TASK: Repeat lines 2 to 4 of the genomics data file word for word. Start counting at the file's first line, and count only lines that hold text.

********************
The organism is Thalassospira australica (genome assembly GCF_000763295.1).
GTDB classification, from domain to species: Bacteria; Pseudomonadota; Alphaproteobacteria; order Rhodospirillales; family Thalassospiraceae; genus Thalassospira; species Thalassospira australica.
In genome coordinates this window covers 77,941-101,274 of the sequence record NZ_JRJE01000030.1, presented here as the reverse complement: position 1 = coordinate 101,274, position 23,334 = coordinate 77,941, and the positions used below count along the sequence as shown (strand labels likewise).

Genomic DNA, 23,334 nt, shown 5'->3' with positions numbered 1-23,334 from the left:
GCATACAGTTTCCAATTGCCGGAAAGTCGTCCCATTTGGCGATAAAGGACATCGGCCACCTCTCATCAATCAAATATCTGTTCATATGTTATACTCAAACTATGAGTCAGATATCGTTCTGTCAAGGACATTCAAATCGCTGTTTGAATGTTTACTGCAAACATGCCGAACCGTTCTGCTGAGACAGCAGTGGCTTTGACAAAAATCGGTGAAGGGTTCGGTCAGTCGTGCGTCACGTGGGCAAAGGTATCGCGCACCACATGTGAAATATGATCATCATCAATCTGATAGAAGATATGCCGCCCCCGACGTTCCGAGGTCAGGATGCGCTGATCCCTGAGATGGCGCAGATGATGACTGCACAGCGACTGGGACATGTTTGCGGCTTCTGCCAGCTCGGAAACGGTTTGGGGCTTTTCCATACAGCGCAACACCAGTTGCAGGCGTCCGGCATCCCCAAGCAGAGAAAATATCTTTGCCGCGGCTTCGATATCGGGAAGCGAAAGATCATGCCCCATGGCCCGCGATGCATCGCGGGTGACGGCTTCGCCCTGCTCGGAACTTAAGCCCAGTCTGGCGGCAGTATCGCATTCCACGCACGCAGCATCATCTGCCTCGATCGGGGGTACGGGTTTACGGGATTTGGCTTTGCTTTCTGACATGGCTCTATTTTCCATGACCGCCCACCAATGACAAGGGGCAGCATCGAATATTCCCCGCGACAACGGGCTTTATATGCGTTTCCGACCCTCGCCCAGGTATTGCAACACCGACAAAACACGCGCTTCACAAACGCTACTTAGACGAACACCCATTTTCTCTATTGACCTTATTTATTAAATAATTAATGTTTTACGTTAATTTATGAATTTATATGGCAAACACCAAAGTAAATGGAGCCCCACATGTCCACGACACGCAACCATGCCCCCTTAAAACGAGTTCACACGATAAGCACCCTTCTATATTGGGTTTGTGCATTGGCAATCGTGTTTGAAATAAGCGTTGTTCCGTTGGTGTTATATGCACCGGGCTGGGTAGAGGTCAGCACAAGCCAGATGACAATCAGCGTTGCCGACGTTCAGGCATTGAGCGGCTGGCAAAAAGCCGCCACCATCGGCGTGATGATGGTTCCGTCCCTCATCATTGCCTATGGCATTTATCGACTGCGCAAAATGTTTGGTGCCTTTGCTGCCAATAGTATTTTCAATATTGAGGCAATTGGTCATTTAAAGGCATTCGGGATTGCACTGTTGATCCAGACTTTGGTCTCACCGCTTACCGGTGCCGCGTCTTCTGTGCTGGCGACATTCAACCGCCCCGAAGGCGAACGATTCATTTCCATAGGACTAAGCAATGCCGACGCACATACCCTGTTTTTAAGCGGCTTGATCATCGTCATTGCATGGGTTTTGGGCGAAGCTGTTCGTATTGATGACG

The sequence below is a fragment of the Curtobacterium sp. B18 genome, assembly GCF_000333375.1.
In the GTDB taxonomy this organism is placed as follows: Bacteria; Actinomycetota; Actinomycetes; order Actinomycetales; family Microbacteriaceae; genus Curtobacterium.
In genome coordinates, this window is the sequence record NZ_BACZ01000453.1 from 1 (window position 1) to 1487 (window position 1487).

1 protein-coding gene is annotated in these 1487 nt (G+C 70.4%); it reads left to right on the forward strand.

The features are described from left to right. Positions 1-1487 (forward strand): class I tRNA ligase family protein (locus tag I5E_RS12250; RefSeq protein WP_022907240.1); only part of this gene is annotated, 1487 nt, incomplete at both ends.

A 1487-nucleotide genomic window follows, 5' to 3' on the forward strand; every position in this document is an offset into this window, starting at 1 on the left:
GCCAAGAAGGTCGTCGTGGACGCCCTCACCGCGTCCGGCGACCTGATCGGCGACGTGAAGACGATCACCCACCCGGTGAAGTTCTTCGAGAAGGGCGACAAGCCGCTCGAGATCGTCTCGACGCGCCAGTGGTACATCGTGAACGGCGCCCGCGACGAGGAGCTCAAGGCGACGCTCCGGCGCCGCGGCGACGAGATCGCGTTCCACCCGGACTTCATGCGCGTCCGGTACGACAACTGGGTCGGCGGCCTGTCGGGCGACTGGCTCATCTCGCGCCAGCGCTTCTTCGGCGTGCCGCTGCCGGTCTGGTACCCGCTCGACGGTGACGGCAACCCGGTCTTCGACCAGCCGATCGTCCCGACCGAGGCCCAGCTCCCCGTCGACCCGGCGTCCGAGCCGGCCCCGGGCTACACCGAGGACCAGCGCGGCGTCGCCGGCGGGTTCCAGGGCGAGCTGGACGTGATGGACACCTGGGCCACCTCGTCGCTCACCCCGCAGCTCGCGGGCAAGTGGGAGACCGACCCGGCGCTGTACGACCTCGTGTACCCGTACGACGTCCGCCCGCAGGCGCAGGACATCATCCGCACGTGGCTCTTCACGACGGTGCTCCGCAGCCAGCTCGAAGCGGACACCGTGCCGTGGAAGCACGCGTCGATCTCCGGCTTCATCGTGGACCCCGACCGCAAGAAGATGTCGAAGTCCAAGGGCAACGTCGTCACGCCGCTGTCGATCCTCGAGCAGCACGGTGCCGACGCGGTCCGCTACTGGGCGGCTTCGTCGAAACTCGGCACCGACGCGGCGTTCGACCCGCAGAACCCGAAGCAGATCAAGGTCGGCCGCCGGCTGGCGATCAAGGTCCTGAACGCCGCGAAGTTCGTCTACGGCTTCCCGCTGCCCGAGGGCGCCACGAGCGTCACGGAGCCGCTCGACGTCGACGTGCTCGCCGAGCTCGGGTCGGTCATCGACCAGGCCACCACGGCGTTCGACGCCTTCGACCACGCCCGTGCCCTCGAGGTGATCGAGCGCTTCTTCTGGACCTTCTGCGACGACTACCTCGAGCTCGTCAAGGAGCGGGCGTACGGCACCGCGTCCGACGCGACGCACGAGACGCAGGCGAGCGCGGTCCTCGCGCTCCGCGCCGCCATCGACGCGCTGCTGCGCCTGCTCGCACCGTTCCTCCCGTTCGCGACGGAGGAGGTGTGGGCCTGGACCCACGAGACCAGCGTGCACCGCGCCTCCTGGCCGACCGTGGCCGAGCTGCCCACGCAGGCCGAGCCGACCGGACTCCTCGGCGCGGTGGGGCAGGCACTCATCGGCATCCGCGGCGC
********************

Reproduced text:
GTDB classification, from domain to species: Bacteria; Pseudomonadota; Alphaproteobacteria; order Rhodospirillales; family Thalassospiraceae; genus Thalassospira; species Thalassospira australica.
In genome coordinates this window covers 77,941-101,274 of the sequence record NZ_JRJE01000030.1, presented here as the reverse complement: position 1 = coordinate 101,274, position 23,334 = coordinate 77,941, and the positions used below count along the sequence as shown (strand labels likewise).

Genomic DNA, 23,334 nt, shown 5'->3' with positions numbered 1-23,334 from the left: